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Bretton Hall (1998)
a video and sound installation.

Choreography and direction : John Utans
   
sound and direction :
Paul Newland
   
Performed by : Melanie Clarke
Michelle Man
Tom Sapsford.
   

Bretton Hall (1998) was created during the 1998 International Course for Professional Choreographers and Composers. This two-week course was held in Yorkshire, Great Britain and led by choreographer Jonathon Burrows and composer Kevin Volans. The title of the work comes from the name of the building where it was made. (Bretton Hall a former mansion, now forms part of The University of Surrey's Yorkshire campus. The room in which the work was shot is also known for having been used in Ken Russell's 1969 movie, Women in Love.)

The work explores time and shifting perspective's of movement and sound. Both elements play with notions of elongating and reducing simultaneously. Actions occur in the distance and in extreme close up. The work is made up from a singular one-minute phrase of movement and music. The music is scored for prepared piano, violin and clarinet.

Relationships between the performers and sound appear then fall away. Images and sound are cut, repeated, move forwards and backwards in the space and in time.

The movement and sound components were edited in the camera with the dancers and musicians repeating the one-minute phrase. The camera recorded the movement and sound in random stops and starts, turning the camera on and off. This process continued for approximately 15 minutes thus making a three-minute visual and aural sequence. The video element captures the music played by the musicians and the movement and sounds of footsteps, falls to the floor and breathing of the dancers. The video and sound have since been re-edited independently, using a simular random on-off process, thus turning the one-minute/ three-minute sequence into three hours (and more in a continuous loop).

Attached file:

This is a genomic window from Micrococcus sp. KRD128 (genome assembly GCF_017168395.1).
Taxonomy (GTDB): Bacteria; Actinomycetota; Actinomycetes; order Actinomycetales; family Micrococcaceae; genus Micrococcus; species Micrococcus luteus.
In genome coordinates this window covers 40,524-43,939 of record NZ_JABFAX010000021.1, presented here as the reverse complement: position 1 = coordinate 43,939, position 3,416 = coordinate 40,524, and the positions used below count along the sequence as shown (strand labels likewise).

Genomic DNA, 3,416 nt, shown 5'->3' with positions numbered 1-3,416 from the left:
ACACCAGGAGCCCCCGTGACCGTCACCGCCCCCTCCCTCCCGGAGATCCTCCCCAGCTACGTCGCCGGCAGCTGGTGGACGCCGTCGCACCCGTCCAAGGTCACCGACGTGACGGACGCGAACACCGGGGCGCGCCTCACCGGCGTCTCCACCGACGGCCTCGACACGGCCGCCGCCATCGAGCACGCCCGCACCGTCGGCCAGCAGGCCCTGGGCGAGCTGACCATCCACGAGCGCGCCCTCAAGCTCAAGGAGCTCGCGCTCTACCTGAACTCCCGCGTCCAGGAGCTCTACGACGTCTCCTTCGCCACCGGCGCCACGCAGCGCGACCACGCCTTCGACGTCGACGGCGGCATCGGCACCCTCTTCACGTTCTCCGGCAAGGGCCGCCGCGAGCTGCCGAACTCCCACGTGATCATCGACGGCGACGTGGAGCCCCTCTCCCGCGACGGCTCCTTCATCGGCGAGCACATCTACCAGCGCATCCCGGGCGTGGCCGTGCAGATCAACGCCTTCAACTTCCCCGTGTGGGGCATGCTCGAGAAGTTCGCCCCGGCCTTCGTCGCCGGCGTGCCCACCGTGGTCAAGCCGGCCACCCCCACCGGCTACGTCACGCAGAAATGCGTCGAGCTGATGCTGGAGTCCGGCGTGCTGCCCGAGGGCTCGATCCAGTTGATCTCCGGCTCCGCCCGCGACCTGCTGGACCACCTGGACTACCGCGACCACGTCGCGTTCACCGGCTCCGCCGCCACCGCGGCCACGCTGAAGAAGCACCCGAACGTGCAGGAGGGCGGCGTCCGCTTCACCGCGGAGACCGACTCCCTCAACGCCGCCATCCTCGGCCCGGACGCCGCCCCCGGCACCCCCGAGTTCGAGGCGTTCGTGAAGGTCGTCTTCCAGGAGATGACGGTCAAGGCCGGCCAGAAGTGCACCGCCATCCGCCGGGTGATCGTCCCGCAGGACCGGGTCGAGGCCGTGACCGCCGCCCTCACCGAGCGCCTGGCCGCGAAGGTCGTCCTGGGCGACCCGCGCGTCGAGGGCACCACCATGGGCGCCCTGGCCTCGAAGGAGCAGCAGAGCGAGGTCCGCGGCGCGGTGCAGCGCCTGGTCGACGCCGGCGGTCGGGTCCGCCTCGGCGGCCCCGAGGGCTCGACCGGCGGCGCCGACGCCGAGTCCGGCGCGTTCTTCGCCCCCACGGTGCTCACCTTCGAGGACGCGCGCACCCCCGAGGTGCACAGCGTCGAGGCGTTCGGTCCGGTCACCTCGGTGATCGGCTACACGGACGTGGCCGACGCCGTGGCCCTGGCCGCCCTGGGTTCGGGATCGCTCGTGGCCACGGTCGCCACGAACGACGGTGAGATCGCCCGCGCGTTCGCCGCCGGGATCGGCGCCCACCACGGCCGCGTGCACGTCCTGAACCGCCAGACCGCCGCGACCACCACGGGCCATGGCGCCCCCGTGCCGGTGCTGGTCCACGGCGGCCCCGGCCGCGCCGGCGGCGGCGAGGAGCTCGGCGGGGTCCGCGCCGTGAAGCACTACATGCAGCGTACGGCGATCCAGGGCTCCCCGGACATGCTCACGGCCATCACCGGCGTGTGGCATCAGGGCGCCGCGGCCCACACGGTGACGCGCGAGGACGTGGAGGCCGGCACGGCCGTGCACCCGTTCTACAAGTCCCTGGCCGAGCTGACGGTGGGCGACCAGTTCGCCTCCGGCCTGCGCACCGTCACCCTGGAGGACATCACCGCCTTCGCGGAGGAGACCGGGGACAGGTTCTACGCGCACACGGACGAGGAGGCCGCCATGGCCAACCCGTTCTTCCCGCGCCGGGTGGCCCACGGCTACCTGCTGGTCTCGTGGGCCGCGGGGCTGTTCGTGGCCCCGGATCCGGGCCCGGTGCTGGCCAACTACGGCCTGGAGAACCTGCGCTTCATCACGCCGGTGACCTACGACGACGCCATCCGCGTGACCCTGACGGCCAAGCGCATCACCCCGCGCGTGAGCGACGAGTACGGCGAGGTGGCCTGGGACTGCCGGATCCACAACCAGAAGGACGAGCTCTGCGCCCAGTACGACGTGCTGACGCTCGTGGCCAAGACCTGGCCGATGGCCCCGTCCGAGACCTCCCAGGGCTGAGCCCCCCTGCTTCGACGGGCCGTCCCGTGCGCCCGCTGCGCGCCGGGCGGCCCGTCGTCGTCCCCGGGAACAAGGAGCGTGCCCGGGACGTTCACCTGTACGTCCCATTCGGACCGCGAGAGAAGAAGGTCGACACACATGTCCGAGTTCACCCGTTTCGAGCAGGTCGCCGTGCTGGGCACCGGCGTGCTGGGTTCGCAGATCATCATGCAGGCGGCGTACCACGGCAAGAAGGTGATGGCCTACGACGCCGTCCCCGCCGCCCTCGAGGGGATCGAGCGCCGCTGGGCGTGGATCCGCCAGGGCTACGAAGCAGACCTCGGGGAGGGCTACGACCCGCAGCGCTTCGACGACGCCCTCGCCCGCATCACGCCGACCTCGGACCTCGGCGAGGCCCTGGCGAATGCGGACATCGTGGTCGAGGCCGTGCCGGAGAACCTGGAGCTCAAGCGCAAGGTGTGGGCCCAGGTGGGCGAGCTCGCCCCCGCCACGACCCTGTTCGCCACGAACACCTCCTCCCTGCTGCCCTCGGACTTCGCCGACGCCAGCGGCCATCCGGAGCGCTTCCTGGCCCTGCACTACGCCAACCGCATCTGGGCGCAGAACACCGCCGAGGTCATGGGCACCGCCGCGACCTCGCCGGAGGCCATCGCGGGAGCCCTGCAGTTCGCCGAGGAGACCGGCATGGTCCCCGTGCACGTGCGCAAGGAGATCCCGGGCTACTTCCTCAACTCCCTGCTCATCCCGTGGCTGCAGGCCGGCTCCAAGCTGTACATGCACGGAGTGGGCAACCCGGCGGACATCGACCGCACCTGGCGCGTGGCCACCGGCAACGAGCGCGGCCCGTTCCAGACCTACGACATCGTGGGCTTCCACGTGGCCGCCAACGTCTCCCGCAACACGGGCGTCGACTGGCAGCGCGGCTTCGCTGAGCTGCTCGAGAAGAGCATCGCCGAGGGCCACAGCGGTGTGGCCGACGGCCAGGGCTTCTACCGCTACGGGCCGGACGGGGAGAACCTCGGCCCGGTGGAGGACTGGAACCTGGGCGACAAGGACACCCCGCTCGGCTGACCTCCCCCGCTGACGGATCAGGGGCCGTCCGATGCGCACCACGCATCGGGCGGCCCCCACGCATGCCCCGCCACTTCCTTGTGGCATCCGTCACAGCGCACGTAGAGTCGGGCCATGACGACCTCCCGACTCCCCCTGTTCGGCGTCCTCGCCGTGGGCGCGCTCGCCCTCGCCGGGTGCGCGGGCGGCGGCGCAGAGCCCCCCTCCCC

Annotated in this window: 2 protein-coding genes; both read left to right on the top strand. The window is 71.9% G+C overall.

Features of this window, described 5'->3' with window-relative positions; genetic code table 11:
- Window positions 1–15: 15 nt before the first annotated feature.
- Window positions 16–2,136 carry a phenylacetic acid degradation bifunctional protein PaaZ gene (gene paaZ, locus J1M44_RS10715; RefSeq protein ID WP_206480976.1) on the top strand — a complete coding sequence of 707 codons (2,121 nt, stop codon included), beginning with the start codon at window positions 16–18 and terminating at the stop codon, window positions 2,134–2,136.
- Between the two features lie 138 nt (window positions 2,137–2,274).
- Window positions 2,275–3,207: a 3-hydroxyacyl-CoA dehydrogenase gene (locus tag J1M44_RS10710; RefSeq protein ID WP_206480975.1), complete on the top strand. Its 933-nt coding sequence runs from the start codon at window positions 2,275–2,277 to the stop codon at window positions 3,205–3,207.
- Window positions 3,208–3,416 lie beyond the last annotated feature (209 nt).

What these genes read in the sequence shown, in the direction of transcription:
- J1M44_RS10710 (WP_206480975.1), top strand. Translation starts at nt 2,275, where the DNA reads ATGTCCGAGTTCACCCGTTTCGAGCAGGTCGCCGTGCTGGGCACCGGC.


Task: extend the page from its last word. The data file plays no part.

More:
The work is presented with two sound sources, from different directions within the space, one of the actual sounds from the video, the other the remixed version of the original score. The intention is that the spectator is free to move about the space becoming aware of the different sound sources and its relationship to the movement video image. The sounds and visuals merge allowing for constant shifts of time and place. Music and movement work in unison and opposition. All elements overlap and entwine bringing about subtle shifts and changes. Of staying and going. And beginnings and endings.

Bretton Hall (1998) was presented at the Vault, Contemporary Arts Space, Bundaberg Arts Centre in August 1999.

For further information of technical details and availability for exhibition please contact John Utans.